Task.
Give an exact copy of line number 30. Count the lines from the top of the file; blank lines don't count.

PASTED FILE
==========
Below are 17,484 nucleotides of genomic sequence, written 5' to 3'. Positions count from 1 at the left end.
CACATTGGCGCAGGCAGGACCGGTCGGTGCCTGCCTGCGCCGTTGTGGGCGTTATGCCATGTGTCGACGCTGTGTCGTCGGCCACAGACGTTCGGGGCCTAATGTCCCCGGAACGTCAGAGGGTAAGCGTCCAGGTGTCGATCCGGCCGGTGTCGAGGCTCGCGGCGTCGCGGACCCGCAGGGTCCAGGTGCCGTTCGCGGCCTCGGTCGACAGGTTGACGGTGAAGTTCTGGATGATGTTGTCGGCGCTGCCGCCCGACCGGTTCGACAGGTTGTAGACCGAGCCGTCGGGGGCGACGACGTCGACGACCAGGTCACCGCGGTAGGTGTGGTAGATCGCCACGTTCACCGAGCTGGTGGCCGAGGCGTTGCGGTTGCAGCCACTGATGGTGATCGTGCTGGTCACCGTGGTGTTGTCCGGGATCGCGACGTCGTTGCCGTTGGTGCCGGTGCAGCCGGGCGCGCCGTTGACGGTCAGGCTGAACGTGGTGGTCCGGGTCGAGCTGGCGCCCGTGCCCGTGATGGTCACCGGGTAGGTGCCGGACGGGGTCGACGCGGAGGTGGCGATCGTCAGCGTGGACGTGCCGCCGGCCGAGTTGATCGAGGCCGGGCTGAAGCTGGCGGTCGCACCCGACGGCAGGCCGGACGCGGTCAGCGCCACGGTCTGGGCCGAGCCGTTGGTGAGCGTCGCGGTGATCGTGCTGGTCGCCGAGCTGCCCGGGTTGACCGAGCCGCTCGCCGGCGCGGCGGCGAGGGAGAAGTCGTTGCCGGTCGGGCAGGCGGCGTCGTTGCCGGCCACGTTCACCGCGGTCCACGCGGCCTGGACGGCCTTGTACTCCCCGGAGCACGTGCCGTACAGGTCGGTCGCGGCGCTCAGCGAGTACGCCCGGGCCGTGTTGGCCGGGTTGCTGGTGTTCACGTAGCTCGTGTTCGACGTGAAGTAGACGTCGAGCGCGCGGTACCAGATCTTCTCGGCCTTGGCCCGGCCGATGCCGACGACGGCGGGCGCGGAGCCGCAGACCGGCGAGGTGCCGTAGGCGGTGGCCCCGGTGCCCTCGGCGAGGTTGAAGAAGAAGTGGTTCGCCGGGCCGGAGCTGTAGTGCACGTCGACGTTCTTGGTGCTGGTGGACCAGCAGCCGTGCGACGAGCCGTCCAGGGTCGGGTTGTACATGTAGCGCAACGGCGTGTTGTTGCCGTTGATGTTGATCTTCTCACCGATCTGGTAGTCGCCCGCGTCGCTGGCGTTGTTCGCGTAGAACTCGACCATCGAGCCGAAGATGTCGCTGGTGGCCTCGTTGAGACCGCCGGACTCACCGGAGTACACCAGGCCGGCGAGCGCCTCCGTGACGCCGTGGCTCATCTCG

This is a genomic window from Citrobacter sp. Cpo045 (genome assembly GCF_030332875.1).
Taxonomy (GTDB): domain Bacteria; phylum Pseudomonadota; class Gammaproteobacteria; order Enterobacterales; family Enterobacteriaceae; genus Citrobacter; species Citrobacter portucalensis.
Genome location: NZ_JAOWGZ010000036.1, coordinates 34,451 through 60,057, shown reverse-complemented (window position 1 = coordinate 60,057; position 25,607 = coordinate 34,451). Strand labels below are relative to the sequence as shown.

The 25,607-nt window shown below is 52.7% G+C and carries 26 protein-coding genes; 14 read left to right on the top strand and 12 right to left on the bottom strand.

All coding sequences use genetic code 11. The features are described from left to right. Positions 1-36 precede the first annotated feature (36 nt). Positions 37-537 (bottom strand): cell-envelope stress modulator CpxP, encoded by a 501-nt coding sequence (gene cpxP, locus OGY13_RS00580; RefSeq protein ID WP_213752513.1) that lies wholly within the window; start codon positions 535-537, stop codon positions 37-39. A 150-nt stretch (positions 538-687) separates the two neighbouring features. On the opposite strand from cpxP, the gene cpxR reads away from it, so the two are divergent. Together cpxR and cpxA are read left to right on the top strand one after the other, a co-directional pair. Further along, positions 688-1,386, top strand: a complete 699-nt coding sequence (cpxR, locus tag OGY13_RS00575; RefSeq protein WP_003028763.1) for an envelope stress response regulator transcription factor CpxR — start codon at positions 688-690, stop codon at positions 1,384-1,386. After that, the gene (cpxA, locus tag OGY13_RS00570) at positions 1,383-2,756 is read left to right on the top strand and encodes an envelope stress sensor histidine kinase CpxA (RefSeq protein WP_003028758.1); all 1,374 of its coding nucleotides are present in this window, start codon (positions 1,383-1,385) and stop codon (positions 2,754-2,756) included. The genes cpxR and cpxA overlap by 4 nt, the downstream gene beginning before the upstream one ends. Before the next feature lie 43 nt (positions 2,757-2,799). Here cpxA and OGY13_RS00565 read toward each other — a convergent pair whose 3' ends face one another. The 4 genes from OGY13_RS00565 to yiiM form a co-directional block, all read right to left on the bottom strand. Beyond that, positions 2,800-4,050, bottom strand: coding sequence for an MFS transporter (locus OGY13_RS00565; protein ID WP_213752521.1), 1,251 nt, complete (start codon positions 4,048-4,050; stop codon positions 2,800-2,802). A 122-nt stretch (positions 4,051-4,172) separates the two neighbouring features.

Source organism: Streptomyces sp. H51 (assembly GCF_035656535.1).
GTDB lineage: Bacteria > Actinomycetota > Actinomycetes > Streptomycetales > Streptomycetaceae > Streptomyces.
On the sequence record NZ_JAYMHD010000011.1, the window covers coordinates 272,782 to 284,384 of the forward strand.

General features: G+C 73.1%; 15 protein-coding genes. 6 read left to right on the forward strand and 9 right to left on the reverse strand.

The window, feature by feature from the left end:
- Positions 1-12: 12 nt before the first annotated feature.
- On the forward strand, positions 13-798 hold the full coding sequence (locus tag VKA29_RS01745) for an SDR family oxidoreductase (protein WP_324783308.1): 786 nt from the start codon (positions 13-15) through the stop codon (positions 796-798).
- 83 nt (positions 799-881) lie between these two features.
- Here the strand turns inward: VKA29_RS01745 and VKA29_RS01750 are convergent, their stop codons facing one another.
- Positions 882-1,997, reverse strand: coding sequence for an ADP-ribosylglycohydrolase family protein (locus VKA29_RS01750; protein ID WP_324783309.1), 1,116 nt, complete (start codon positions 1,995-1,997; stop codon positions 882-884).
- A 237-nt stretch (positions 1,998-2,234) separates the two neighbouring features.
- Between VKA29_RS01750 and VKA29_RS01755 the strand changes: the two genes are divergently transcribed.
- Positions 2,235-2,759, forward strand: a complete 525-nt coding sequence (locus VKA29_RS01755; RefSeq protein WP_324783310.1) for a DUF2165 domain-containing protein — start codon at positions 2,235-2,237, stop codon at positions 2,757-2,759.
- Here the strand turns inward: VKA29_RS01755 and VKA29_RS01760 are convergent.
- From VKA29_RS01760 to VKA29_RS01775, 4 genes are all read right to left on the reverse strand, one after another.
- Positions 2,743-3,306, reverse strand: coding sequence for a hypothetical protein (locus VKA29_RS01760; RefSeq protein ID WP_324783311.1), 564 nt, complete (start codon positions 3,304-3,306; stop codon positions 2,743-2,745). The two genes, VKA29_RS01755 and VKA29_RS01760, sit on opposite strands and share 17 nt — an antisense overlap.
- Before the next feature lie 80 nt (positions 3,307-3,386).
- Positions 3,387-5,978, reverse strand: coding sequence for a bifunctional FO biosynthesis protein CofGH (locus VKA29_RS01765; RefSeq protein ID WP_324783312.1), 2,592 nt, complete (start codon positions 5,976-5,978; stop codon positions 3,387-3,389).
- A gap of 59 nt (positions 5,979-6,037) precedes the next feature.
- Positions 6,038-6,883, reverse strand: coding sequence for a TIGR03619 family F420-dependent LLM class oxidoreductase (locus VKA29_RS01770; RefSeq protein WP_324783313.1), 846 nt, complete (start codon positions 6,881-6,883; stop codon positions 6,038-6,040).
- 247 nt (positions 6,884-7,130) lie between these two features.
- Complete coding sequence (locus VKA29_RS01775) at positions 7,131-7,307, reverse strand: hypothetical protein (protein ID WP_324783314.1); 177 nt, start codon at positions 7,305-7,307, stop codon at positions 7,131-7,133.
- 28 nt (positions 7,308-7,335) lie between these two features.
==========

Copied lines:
- 28 nt (positions 7,308-7,335) lie between these two features.